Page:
There were fifteen candidates in the AES selection and I suppose that Rijndael wasn't the single good algorithm. I know that Camellia is an evolution of E2 candidate and can be used as symetric cryptographic routines in TLS. Which others ex-candidates have today a "serious" implementation and a real usage ?
Well, not all of the AES-candidates have been considered good. In fact one of them even got broken at the presentation (within 20min!).
I'll list any (non-author) occurence of algoriths I'm aware of. Note: This list doesn't claim to be complete and may be extended by other people.
Now for a list of algorithms, for which I know there're an option
- SAFER, well it's predecessor, SAFER-K and SAFER-SK are available at least in the Crypto++ library
- CAST-256, available in the Crypto++ library
- MARS, finalist, available in the Crypto++ library, because of the finalist status it may be an option in other programs
- RC6, finalist, available in the Crypto++ library, available in Jetico's encryption tool, may be an option in other places as well as it's simpler than MARS and also has finalist status, according to wikipedia it was used pre-AES by the NSA. Furthermore usage of this algorithm can be costly as RSA Labratories seem to hold patents on it, as RC6 didn't win the AES-competition.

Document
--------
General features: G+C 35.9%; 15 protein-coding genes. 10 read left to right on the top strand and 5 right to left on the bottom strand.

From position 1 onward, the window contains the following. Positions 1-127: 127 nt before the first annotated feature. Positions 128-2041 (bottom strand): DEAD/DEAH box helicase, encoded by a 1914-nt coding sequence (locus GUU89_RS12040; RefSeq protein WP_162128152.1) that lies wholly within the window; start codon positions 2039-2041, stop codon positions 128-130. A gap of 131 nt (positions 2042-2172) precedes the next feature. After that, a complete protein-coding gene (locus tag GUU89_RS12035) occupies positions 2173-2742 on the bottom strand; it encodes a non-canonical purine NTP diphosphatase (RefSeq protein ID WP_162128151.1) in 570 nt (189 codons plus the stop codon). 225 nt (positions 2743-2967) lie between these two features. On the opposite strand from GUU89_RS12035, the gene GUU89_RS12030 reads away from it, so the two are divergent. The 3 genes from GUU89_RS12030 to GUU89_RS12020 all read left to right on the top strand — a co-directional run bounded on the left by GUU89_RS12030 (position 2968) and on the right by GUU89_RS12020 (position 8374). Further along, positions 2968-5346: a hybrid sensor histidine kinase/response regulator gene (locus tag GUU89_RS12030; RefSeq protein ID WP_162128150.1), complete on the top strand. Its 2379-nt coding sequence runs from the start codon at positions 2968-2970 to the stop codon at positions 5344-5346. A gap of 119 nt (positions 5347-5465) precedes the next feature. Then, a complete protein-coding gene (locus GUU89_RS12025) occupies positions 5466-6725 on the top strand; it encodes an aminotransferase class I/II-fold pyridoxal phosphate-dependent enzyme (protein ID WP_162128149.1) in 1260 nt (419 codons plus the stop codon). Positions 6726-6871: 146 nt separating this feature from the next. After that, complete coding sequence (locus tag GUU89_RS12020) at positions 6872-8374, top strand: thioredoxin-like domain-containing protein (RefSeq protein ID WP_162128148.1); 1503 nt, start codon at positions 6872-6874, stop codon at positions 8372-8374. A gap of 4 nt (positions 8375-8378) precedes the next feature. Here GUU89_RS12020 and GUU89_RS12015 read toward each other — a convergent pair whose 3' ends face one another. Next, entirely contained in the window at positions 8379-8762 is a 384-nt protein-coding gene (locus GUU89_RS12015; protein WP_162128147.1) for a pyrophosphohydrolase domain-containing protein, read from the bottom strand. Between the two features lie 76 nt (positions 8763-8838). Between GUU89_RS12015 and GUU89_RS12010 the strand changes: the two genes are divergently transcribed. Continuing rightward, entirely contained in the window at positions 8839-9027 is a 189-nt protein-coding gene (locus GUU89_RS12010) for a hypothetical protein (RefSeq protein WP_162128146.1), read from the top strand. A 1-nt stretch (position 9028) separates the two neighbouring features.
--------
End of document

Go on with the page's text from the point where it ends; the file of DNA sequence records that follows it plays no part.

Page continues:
- Serpent, finalist, 2nd place of the AES process, back then it was believed to be the most secure available candidate, adopted in Crypto++ and available in Jetico's tools and in TrueCrypt and it's derivatives (e.g. CipherShed and VeraCrypt).
- Twofish, finalist, 3rd place of the AES process, back then it was approximiately as fast as Rijndael but it was believed to be more secure, adopted in Crypto++, TrueCrypt, by Jetico and in KeePass (1.x, 2.x as plug-in), and is part of the OpenPGP standard.